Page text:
GUIDE’s Tobacco Free Babies campaign explains the importance of reducing pre-natal and infant/child exposure to secondhand smoke.
Click on the boxes below to learn how secondhand smoke affects mothers and babies.
“Smoking also increases the risk of preterm delivery (before 37 weeks of gestation) (*). Premature and low-birthweight babies face an increased risk of serious health problems during the newborn period, chronic lifelongdisabilities (such as cerebral palsy, mental retardation and learning problems), and even death.” (March of Dimes)
“Smoking during pregnancy can cause low-birth weight, preterm delivery, and infant death. Smoking during pregnancy is estimated to account for 20 to 30 percent of low-birth weight babies, up to 14 percent of pretermdeliveries, and about 10 percent of all infant deaths according to American Lung Association” (American Pregnancy Association).
To learn more about premature birth complications click here.
* Centers for Disease Control and Prevention (CDC). What Do We Know About Tobacco Use and Pregnancy. June 11, 2007.
Coping with difficulties in conception can be very stressful for both parents. Smoking is one of the peventive conception problems causes. Smoking and exposure to secondhand smoke can lead to delay in conception. This is true for both males and females. European study (Hollander, 1996) evaluated the effects of smoking on fertility. The study found that women who smoked took more time to become pregnant than women who did not smoke. The study also revealed that heavy smokers experienced longer delays than lighter smokers.
Visit Smokefree.gov for information about smoking cessation.
Refernce: Hollander, D. (1996). Conception may take a long time among women who smoke. Family Planning Perspective, 28(4), 181 -182.
Studies have found an association between maternal smoking and number of cigarettes per day increses the risk of miscarriage (Neilsen et.al., ).
Miscarriage can be extremely stressful event for the entire family. Miscarriage often invloves physical and pshycological difficulties. Even though the exact cause of the miscarriage is usually unknown, smoking is one cause you can prevent. To learn more about miscarriage visit American Pregnancy Association.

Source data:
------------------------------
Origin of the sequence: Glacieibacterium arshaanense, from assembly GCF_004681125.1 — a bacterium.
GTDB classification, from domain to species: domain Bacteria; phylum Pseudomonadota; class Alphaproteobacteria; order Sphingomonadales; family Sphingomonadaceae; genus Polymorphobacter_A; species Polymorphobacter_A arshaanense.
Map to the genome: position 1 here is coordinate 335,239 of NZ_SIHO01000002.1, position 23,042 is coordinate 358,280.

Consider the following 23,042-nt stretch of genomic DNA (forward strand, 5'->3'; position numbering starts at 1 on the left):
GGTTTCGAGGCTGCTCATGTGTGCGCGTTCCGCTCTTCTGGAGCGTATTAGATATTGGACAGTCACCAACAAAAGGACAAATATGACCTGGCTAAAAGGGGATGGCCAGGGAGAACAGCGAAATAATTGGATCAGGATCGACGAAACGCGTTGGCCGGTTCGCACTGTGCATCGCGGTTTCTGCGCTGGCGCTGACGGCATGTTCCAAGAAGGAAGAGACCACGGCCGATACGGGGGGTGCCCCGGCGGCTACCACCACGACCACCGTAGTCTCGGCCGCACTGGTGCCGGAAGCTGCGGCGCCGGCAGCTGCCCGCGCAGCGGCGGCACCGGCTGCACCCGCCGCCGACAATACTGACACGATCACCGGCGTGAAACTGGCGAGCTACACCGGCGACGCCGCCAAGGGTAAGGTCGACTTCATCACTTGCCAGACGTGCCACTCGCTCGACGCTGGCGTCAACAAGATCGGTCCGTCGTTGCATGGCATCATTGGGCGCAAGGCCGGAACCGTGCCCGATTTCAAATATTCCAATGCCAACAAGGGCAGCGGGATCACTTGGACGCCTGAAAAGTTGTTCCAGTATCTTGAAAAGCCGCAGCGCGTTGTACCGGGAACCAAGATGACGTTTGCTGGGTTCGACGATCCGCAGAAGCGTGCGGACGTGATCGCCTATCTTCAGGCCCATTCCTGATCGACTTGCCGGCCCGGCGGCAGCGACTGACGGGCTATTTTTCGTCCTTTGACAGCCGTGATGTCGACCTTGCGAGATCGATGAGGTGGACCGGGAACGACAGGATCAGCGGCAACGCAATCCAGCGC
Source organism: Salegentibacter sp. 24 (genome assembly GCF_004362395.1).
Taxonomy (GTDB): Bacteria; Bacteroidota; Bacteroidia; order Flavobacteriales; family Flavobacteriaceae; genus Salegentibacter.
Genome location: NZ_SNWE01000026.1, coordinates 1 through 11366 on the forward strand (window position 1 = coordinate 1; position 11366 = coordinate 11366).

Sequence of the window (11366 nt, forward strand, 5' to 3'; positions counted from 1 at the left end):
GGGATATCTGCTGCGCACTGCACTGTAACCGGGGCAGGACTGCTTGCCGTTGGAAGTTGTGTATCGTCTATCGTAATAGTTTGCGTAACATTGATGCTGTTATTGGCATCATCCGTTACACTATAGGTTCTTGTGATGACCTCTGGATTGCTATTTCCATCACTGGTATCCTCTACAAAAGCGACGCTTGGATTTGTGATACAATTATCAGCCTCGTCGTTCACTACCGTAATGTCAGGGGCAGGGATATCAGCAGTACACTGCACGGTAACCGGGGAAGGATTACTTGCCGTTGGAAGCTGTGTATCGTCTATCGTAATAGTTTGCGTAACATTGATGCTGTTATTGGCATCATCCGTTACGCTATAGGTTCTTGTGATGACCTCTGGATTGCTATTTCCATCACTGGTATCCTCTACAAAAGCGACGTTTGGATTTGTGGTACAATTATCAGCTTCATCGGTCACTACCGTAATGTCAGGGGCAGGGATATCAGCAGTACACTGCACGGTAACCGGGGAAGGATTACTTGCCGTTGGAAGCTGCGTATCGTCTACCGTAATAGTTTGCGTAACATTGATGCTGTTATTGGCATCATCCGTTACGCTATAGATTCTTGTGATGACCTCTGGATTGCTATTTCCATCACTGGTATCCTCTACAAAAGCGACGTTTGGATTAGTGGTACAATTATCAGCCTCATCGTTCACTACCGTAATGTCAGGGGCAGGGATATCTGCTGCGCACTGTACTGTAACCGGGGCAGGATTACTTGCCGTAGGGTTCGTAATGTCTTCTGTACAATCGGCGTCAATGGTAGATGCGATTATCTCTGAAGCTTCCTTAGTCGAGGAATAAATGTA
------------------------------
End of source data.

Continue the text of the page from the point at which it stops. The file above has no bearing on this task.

Reference: Neilsen, A. et. al. (2006). Maternal smoking predicts the risk of spontaneous abortion. Acta Obstetrica Gynecologica, (85), 1057 – 1065.
Respiratory diseases, such as asthma and bronchitis, and ear infections are the most common diseases among children. Study that researched the effects of the secondhand smoke on infants during their first year of life found an association between maternal smoke and incidents of respiratory diseases among infants (Pedreira et.al., 1985). You can prevent your child from suffer recurrent illnesess by protecting him from secondhand smoke.
Reference: Pedreira et.al. (1985). Involuntary smoking and incidence of respiratory illness during the first year of life.
Women who smoke during the pregnancy have three times the odds of having a baby with low birth weight ( London, 2008).
Babies are considered as low birth weight when born less than 5 pounds, 8 ounces. Serious medical conditions, such as respiratory distress syndrome, are common among those babies.
Low birth weight also increases the risk for some chronic diseases like high blood pressure and heart diseases, in the adulthood. To learn more about low birth wight visit March of Dimes.
Refernce: S London. (2008). Associations Between Smoking, Poor Pregnancy Outcomes Are Cumulative. Perspectives on Sexual and Reproductive Health, 40(4), 238-9.
Sudden infant death syndrome (SIDS) is the sudden, unexplained death of an infant younger than 1 year old. The exact causes of SIDS are unknown, but researches found an association between maternal/prenatal and secondhand smoke and SIDS. SIDS is the leading cause of death in infants between 1 month and 1 year old. Most SIDS cases happen in babies between 2-4 months old.
To learn more about smoking and SIDS visit Center for Disease Control and Prevention (CDC).
According to Emory Maternal Substance Abuse and Child Development, children of women who smoked during their pregnancy continued to be shorter than children of women who did not smoke during their pregnancy at 7 and 11 years of age. Children of smokers have been found difficulties in hearing. Difficulties in this area may interfere with a child’s ability to speak and later to learn to read. Children of women who smoke may have poorer attentional regulation skills, more conduct problems, and an increased risk to be diagnosed with Attention Deficit-Disorder.
To learn more visit Emory Maternal Substance Abuse and Child Development.
National Institute on Drug Abuse (NIDA) funded researchers have found evidences that link prenatal exposure to tobacco to negative toddler behavior and early smoking experementation (NIDA Notes). An additional study revealed that prenatal exposure to nicotine causes lasting damage that makes the brain vulnerable to addiction upon later use of the drug ( Action on Smoking and Health). These data indicate that the children whose mothers smoked during the pregnancy or were exposed to secondhand smoke are more likely to initiate the smoking earlier and became addicted faster than children whose mothers didn’t smoke.